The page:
North America – African American
(Gullah from Sea Islands, S.C.)
Hamilton, Virginia. 2003. Bruh Rabbit and the tar baby girl.
Illustrations by James. E. Ransome. New York: Scholastic.
Rating: ♥♥♥♥♥ (out of ♥♥♥♥♥). (Cover photograph taken from Amazon.com).
Summary: Bruh Wolf makes a tar baby scarecrow to stop Bruh Rabbit from stealing crops. Bruh Rabbit gets stuck to
the tar but outwits the wolf and ends up safe.
Type: beast tale
Characters: Both characters
are one-dimensional. Bruh Rabbit, a favorite of Southern African-American storytellers during slavery, is lazy, smart, and
tricky. Wolf is industrious, vengeful, and not overly clever. According to Hamilton’s
notes, “The early generations of African American tellers…began to identify the rabbit’s lowly status with
their own” (unpaged). Seemingly, they also identified the larger animal with the plantation owner.
Setting: In her opening sentence,
Hamilton writes that this tale happened “a far time ago” (unpaged). While the setting is a rural farm where it snows, Hamilton
never provides an exact location.
Plot: This is a standard
trickster tale with the smaller, cleverer animal triumphing over the larger, more powerful one. Like many of these tales, the small trickster gets away at the end. Unlike many of these tales, Bruh Rabbit
uses reverse psychology to obtain his freedom. Bruh Rabbit successfully steals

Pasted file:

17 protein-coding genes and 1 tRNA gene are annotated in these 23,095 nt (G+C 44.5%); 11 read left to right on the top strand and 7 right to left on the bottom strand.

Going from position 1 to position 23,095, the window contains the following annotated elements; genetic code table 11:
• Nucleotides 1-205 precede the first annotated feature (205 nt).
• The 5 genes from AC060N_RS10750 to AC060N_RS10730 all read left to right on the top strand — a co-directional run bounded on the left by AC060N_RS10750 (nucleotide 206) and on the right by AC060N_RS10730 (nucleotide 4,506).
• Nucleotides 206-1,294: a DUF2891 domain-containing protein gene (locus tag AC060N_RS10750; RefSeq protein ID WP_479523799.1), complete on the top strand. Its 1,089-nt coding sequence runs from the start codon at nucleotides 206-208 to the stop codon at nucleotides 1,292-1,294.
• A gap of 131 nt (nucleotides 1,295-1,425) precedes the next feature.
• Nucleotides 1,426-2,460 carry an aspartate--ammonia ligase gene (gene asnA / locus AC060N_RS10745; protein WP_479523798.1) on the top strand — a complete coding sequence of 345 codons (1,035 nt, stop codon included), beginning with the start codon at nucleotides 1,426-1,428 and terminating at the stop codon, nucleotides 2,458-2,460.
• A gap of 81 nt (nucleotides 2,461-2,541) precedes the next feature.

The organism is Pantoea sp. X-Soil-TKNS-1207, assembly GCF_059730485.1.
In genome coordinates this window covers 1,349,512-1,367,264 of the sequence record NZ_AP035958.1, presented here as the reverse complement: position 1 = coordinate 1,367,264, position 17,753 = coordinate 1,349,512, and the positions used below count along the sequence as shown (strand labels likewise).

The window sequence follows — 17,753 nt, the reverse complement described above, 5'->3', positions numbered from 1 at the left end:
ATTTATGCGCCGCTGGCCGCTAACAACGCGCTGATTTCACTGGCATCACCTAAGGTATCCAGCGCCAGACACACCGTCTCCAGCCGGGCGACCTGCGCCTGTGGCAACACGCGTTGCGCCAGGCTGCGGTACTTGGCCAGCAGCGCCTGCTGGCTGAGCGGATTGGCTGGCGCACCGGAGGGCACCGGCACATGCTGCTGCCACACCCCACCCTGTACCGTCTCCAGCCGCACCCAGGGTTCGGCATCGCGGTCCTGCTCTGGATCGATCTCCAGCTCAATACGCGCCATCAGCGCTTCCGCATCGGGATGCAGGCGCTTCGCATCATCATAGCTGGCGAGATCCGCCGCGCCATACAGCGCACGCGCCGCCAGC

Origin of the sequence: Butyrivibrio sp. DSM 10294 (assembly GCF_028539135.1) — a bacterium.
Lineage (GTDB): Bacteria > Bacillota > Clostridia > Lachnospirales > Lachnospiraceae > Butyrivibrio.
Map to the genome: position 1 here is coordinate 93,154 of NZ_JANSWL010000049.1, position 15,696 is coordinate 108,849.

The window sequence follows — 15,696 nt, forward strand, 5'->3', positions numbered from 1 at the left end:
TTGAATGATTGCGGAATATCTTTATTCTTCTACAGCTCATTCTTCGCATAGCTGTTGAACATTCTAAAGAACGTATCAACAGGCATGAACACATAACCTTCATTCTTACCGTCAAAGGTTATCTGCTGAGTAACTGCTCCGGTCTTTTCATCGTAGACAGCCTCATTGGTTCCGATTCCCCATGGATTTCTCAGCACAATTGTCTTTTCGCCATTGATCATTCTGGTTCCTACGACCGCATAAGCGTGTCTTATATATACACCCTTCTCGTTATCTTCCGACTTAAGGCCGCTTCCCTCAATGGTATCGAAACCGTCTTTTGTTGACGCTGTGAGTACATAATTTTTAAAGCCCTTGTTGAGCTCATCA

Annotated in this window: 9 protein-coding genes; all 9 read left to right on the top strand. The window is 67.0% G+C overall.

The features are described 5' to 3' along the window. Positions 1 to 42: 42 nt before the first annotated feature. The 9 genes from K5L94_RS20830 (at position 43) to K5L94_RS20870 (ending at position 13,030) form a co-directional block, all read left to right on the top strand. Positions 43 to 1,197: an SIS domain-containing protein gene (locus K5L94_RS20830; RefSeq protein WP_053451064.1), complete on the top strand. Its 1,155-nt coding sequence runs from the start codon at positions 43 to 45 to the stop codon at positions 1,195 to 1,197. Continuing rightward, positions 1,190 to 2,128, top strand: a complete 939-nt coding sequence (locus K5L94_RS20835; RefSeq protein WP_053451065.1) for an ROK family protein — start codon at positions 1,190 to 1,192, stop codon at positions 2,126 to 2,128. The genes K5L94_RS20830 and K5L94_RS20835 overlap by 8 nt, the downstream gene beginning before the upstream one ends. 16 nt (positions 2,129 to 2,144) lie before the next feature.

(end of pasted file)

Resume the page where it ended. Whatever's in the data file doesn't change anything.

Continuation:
from Bruh Rabbit three times, and Bruh Wolf tries to “fix” the rabbit during a fourth incident
Theme: The theme is that cleverness can triumph over size or power.
- Language: The language is rhythmic and filled with colorful expressions such as “scarey-crow,” “dayclean,”
and “day lean.” In her notes, Hamilton explains that “this
version of the story was collected and recorded in fairly heavy Gullah speech of the Sea Islands of South Carolina”
(unpaged). The tale is written in an oral way – one can easily imagine someone telling it.
Rating Considerations: The poetic words and the striking illustrations complement and enhance each other.
watercolor paintings are memorable. He draws readers into the single and double-page
spreads with a rich palette and multiple perspectives. The illustrations are filled with humor, especially when
Bruh Rabbit starts “studying” the tar baby and gets stuck from head to toe (unpaged).